As the Caribbean and Latin American population has grown in Brooklyn, the Brooklyn Museum itself has examined how to expand its own collection of art from those cultural spheres. Two upcoming exhibitions will highlight some of their recent acquisitions that particularly focus on art from the Caribbean and Latin America during the Spanish colonial period, when artistic influences from Europe, Asia, and the indigenous cultures were contributing to a uniquely vibrant visual culture.
“When I arrived three years ago, we had this great collection of Spanish colonial art, but what was missing was the Caribbean art,” said curator Richard Aste over the phone. “We’re trying to right a wrong by acquiring from the Caribbean what’s often overlooked in Spanish colonial exhibitions.”
The Brooklyn Museum has been actively acquiring art from Latin America since 1941, Aste explained, and it was “the second museum in the country to do this after the Philadelphia Art Museum.” Now its acquisitions in Caribbean art strengthen this focus, and 10 new objects will be on display in Behind Closed Doors: Power and Privilege in the Spanish American Home, 1492-1898, opening this September.
One stunning piece that strongly illustrates the mix of influences at this period is a six-panel folding screen from Mexico inlaid with mother-of-pearl, which was acquired in 2012. Known as “biombos,” these screens were heavily influenced by Japanese screens, which were popular gifts from Japanese diplomats in the Americas in the 17th century, and the lacquerware of Asia and Mexico. The scene on this particular screen created by the González Family in 1697–1701 shows a vivid hunting tableau by Johannes Stradanus, a painter in the Medici court. It’s actually part of what was a 12-panel screen commissioned in 1700 by José Sarmiento de Valladares y Aines, the then viceroy of New Spain, and the other half is held by the Museo Nacional del Virreinato in Tepotzotlán, Mexico.
In other newly acquired work, José Campeche, a painter from Puerto Rico, did a portrait in 1796 of a Spanish lady who came to the Caribbean with her Spanish navy stepfather, and is depicted in a neoclassical style with her European dress. Campeche himself was the son of a freed African slave who worked as an artisan and a Spaniard from the Canary Islands, and he was in demand with both religious and upper class patrons for his stately portraits. The painting, acquired by the Brooklyn Museum in 2012, was actually in the portrait subject’s family until that sale, and now for the first time with its exhibiting at the Brooklyn Museum it will be brought to a wider audience.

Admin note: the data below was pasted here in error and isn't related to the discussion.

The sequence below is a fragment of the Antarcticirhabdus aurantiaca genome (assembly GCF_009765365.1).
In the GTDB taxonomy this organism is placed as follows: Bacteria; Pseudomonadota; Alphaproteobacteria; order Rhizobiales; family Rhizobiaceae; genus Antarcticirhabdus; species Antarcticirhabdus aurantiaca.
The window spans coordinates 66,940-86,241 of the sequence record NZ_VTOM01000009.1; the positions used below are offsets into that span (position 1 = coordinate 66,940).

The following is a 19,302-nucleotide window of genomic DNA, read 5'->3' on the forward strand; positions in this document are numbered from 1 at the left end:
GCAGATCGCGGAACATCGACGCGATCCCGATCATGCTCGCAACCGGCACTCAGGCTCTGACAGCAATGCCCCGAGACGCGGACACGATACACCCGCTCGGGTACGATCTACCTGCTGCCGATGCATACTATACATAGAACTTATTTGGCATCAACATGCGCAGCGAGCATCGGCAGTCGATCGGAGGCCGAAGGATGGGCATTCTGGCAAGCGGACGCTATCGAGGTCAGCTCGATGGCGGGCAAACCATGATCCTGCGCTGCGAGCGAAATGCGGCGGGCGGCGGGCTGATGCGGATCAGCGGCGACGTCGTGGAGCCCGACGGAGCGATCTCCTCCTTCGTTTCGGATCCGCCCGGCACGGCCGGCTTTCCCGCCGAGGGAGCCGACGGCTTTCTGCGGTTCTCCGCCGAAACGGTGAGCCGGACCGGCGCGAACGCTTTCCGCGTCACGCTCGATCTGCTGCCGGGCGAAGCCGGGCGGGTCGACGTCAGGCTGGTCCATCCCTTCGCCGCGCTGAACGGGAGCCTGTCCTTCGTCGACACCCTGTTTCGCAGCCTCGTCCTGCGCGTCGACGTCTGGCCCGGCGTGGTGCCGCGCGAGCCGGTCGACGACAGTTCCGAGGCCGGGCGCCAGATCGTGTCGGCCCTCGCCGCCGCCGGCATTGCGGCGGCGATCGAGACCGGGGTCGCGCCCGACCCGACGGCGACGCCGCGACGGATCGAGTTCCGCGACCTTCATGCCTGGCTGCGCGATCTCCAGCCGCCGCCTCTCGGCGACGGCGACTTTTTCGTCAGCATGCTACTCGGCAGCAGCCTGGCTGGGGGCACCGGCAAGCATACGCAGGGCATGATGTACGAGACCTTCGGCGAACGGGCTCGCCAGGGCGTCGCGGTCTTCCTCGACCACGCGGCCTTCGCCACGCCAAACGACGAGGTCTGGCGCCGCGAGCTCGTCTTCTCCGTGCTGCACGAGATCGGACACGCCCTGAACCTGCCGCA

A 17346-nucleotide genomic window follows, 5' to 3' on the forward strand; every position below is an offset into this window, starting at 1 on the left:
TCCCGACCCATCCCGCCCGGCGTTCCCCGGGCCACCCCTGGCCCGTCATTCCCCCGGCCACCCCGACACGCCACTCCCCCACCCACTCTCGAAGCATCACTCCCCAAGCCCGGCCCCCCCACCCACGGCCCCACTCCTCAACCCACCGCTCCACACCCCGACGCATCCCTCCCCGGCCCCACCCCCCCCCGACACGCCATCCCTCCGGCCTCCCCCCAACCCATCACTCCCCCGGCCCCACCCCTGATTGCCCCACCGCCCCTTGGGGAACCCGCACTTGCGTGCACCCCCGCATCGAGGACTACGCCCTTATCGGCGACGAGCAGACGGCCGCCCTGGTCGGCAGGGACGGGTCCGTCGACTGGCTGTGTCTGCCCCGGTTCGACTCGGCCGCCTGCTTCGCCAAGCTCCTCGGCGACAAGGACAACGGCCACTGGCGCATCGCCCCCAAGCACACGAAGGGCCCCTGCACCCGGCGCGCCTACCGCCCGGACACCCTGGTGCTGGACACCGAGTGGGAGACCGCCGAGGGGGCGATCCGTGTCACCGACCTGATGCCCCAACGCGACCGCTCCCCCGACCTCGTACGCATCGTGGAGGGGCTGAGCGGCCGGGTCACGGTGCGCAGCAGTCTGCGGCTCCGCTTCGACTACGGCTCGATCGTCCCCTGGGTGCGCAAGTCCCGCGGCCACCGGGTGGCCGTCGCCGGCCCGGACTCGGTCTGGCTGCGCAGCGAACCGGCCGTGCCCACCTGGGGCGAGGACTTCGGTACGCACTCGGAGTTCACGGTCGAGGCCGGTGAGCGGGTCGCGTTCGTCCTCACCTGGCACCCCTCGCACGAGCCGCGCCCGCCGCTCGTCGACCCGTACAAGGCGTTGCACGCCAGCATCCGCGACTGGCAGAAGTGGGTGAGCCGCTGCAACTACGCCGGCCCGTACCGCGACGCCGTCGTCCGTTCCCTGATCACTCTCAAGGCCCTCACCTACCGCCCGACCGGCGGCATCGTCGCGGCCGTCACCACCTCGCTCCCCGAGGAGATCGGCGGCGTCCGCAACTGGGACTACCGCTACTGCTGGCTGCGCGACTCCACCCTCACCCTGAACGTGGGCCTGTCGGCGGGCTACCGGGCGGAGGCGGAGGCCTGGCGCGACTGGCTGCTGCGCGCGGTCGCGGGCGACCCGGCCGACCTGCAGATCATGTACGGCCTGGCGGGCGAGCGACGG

Another 2012 acquisition is Francisco M. Oller’s “Hacienda La Fortuna” (1885), a painting of a sugar planation in Oller’s home country of Puerto Rico. The Impressionist landscape painter studied art in Madrid and Paris, becoming influenced by the work of Gustave Courbet, as well as that of his friends, which included fellow Impressionists Paul Cézanne and Camille Pissarro. Oller still traveled back to Puerto Rico, being active in its abolitionist movement, and helped to set up art schools in the country. Oller’s painting is currently installed in the Brooklyn Museum’s European art gallery alongside his contemporaries, although it will become part of Behind Closed Doors: Power and Privilege in the Spanish American Home, 1492–1898 later this year. The museum is also organizing a 2015 exhibition focused on Oller and Impression, From San Juan to Paris and Back: Francisco Oller, His Caribbean, and the Era of Impressionism.
After it closes at the Brooklyn Museum, Behind Closed Doors: Power and Privilege in the Spanish American Home, 1492-1898, will tour to three venues in the United States. “This is very inclusive art in that it speaks to so many of the world’s heritages,” Aste said.
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